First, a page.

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A Syllabic Dictionary of the Chinese Language - S. Wells Williams

1874 - American Presbyterian Mission Press, Shanghai - First Edition
‘Williams' Syllabic Dictionary of the Chinese Language was an attempt to combine and synthesise the achievements of Western lexicography in China, in particular the method of dialect comparison (a field in which 'the natives have done nothing'), while making extensive use of Chinese reference works and traditional lexicographic sources. Thus Williams describes the Wufang Yuanyin or 'Original Sounds of the Five Regions' (1700) as 'the groundwork of the present dictionary'. The Syllabic Dictionary represents an ambitious attempt to compress into one work as far as possible all the information 'to satisfy all the needs of a foreigner', including information about 'general and vernacular' readings of characters, aspects of the etymology and history of characters and variant 'authorised and colloquial' meanings.’

British consular officer, sinologist and linguist, Sir Herbert Giles was highly critical of WIlliams’ work, publishing in 1879, a small work entitled ‘
On Some Translations and Mistranslations’ in Dr. Williams’ Syllabic Dictionary…’. in which he states that ‘though in many ways an improvement upon its predecessors, is still unlikely to hold the fort for any indefinitely long period’ ingeniously though correctly ho goes on to say ‘It is indeed already felt by many that something more systematic in arrangement and more accurate in detail is wanted to meet the present extension of Chinese studies,’ it took Giles a further twenty years to compile his own dictionary.

A finely bound copy with two hand written sheets of Chinese characters and one small map torn out of a magazine with annotations and markings of a route. There is also a letter tipped into the front from the Chicago Imperial Academy of Sciences, sent to L. Wilkinson, offering three Chinese dictionaries, listing by importance ‘
the big one by Giles’ ‘at the price of £4.12.6’ ‘next to this in importance are the two following dictionaries’ ‘Wells Williams Syllabic dict- of the Chinese Lang.’ ‘Shanghai 1874’ £2.18.0’ and ‘Wells Williams Tonic dict. of Canton dialect’ ‘Canton 1856’ which was ‘out of print the price would be about 30/-’. 
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Price HK$ 18,000



A Naturalist in Western China - Ernest Henry Wilson

1913 - Methuen & Co. Ltd., London - First Edition
‘Ernest Henry Wilson (1876–1930) was introduced to China in 1899 when, as a promising young botanist, he was sent there by horticulturalist Henry Veitch (1840–1924) to collect the seed of the handkerchief tree, Davidia involucrata, for propagation in Britain. Subsequent trips saw Wilson bringing back hundreds of seed samples and plant collections, introducing many Chinese plants to Europe and North America.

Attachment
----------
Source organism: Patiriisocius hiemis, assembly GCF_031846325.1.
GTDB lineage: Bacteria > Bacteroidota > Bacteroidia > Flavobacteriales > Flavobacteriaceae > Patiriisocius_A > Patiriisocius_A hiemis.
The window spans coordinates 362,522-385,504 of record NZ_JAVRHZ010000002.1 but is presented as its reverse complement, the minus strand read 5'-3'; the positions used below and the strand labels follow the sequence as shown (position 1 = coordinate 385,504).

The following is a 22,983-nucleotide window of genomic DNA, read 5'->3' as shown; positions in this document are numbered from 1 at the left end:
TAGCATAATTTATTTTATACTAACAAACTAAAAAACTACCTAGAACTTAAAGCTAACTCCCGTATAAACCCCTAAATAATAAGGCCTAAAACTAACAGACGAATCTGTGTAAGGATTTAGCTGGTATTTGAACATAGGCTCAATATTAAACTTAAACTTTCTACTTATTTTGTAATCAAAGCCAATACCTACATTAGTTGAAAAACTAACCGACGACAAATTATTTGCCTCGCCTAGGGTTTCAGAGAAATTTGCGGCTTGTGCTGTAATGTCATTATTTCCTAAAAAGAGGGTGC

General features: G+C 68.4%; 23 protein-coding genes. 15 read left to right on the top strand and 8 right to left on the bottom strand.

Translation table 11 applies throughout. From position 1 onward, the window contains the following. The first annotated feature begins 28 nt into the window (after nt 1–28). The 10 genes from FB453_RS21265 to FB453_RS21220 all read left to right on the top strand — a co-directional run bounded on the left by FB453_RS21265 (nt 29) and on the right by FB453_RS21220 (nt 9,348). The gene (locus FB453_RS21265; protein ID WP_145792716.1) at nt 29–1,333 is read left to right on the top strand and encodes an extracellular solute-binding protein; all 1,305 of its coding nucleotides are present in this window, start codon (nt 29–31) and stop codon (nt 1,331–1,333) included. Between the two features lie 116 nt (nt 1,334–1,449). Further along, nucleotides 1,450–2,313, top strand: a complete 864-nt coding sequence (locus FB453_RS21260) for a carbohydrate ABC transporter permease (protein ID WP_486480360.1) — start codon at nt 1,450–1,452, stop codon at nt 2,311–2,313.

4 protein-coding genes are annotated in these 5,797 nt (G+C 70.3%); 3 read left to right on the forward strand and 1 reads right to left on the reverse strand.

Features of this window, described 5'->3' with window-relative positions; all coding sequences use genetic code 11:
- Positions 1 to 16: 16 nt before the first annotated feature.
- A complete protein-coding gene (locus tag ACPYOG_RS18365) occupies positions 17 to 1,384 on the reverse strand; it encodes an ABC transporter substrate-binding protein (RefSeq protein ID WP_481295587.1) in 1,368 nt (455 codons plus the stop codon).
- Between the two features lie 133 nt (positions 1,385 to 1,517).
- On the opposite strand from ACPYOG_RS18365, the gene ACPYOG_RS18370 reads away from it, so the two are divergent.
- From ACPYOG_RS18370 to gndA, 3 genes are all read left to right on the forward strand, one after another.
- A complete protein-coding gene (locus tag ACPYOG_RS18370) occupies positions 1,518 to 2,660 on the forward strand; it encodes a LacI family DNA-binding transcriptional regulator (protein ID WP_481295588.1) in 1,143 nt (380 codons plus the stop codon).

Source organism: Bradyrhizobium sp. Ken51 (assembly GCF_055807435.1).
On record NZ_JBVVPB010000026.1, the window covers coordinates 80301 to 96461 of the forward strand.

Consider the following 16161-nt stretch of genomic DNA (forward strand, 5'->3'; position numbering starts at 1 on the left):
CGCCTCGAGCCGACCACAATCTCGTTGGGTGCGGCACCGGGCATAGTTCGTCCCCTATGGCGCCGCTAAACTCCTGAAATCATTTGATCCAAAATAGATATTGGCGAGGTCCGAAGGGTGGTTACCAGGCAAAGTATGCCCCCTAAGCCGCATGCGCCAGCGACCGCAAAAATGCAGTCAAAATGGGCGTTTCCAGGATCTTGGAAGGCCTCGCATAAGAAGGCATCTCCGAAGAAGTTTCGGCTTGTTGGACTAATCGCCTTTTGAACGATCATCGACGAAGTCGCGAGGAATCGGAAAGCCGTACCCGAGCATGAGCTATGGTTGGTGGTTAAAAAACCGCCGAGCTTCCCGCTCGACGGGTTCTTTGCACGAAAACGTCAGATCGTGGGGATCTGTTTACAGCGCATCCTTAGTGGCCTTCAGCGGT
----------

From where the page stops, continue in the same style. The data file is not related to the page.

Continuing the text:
Although much of the text is concerned with plant life, Wilson also gives a great deal of attention to the wider landscape around him. In addition, Wilson took a camera, and these volumes contain photographs of parts of China rarely seen by Europeans in the early twentieth century. In Volume 1 he discusses his journey through China and in Volume 2 describes the Chinese use of plants in medicine and agriculture.’ -
Cambridge University Press.

A superb two volume set of the first edition, profusely illustrated throughout, with 101 black and white plates, mostly form photographs, and a large folding map in volume II after page 210.
 
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Price HK$ 6,500



1919 - Cassell and Company, London - Number 1152 of 1400 limited copies
‘The Crown Jewels of England are historically and, indeed, intrinsically of a value impossible to compute. The Crown of England is older than any Crown in Europe, and is worn by a sovereign with more ancient a lineage than any of the Royal families of the Western world.

An exceptional copy of this large and authoritative work on England’s Crown Jewels, written by Younghusband when he was keeper of the jewel house in the Tower of London. Features detailed accounts of the crowns, sceptres, swords, and other regalia belonging to the coronation of England’s sovereigns, with portrait frontispiece of George V and 18 lavish full-colour plates, each with descriptive tissue guards. In the scarce dust jacket.
 
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Price HK$ 2,500



 
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